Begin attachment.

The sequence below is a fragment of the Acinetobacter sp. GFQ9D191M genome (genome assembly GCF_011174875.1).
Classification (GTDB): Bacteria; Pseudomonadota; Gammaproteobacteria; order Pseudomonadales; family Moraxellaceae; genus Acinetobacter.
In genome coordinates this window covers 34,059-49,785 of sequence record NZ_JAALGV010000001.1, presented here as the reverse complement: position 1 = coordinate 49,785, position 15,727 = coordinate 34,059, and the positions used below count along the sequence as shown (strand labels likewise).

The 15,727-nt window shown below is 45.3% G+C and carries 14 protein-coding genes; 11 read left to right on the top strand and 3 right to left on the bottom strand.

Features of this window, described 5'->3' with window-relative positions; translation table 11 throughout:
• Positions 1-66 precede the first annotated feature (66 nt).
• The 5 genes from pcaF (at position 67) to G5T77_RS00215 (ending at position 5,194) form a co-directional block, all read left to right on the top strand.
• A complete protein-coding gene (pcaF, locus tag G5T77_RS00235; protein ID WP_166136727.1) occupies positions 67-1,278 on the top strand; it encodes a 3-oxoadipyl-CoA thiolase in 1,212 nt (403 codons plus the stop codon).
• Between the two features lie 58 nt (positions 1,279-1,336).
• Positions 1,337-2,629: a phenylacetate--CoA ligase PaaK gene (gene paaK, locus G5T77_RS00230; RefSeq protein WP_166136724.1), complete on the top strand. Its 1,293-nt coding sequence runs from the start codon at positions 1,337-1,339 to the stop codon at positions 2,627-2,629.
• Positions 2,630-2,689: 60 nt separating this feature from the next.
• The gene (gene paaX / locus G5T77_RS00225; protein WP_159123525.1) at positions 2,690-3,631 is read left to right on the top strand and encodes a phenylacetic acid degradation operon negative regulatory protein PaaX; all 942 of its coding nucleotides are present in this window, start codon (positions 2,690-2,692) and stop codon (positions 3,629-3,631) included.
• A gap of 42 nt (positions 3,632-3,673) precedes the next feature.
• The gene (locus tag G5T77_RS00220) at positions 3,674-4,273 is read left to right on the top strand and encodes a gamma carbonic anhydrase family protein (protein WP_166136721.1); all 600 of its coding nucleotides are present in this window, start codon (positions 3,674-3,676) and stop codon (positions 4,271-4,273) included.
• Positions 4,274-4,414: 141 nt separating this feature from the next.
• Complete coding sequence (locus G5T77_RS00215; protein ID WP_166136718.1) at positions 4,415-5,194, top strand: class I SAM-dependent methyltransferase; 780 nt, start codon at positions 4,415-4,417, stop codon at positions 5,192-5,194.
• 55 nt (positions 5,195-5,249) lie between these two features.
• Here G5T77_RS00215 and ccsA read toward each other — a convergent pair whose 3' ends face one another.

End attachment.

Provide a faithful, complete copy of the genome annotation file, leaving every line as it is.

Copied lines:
The sequence below is a fragment of the Acinetobacter sp. GFQ9D191M genome (genome assembly GCF_011174875.1).
Classification (GTDB): Bacteria; Pseudomonadota; Gammaproteobacteria; order Pseudomonadales; family Moraxellaceae; genus Acinetobacter.
In genome coordinates this window covers 34,059-49,785 of sequence record NZ_JAALGV010000001.1, presented here as the reverse complement: position 1 = coordinate 49,785, position 15,727 = coordinate 34,059, and the positions used below count along the sequence as shown (strand labels likewise).

The 15,727-nt window shown below is 45.3% G+C and carries 14 protein-coding genes; 11 read left to right on the top strand and 3 right to left on the bottom strand.

Features of this window, described 5'->3' with window-relative positions; translation table 11 throughout:
• Positions 1-66 precede the first annotated feature (66 nt).
• The 5 genes from pcaF (at position 67) to G5T77_RS00215 (ending at position 5,194) form a co-directional block, all read left to right on the top strand.
• A complete protein-coding gene (pcaF, locus tag G5T77_RS00235; protein ID WP_166136727.1) occupies positions 67-1,278 on the top strand; it encodes a 3-oxoadipyl-CoA thiolase in 1,212 nt (403 codons plus the stop codon).
• Between the two features lie 58 nt (positions 1,279-1,336).
• Positions 1,337-2,629: a phenylacetate--CoA ligase PaaK gene (gene paaK, locus G5T77_RS00230; RefSeq protein WP_166136724.1), complete on the top strand. Its 1,293-nt coding sequence runs from the start codon at positions 1,337-1,339 to the stop codon at positions 2,627-2,629.
• Positions 2,630-2,689: 60 nt separating this feature from the next.
• The gene (gene paaX / locus G5T77_RS00225; protein WP_159123525.1) at positions 2,690-3,631 is read left to right on the top strand and encodes a phenylacetic acid degradation operon negative regulatory protein PaaX; all 942 of its coding nucleotides are present in this window, start codon (positions 2,690-2,692) and stop codon (positions 3,629-3,631) included.
• A gap of 42 nt (positions 3,632-3,673) precedes the next feature.
• The gene (locus tag G5T77_RS00220) at positions 3,674-4,273 is read left to right on the top strand and encodes a gamma carbonic anhydrase family protein (protein WP_166136721.1); all 600 of its coding nucleotides are present in this window, start codon (positions 3,674-3,676) and stop codon (positions 4,271-4,273) included.
• Positions 4,274-4,414: 141 nt separating this feature from the next.
• Complete coding sequence (locus G5T77_RS00215; protein ID WP_166136718.1) at positions 4,415-5,194, top strand: class I SAM-dependent methyltransferase; 780 nt, start codon at positions 4,415-4,417, stop codon at positions 5,192-5,194.
• 55 nt (positions 5,195-5,249) lie between these two features.
• Here G5T77_RS00215 and ccsA read toward each other — a convergent pair whose 3' ends face one another.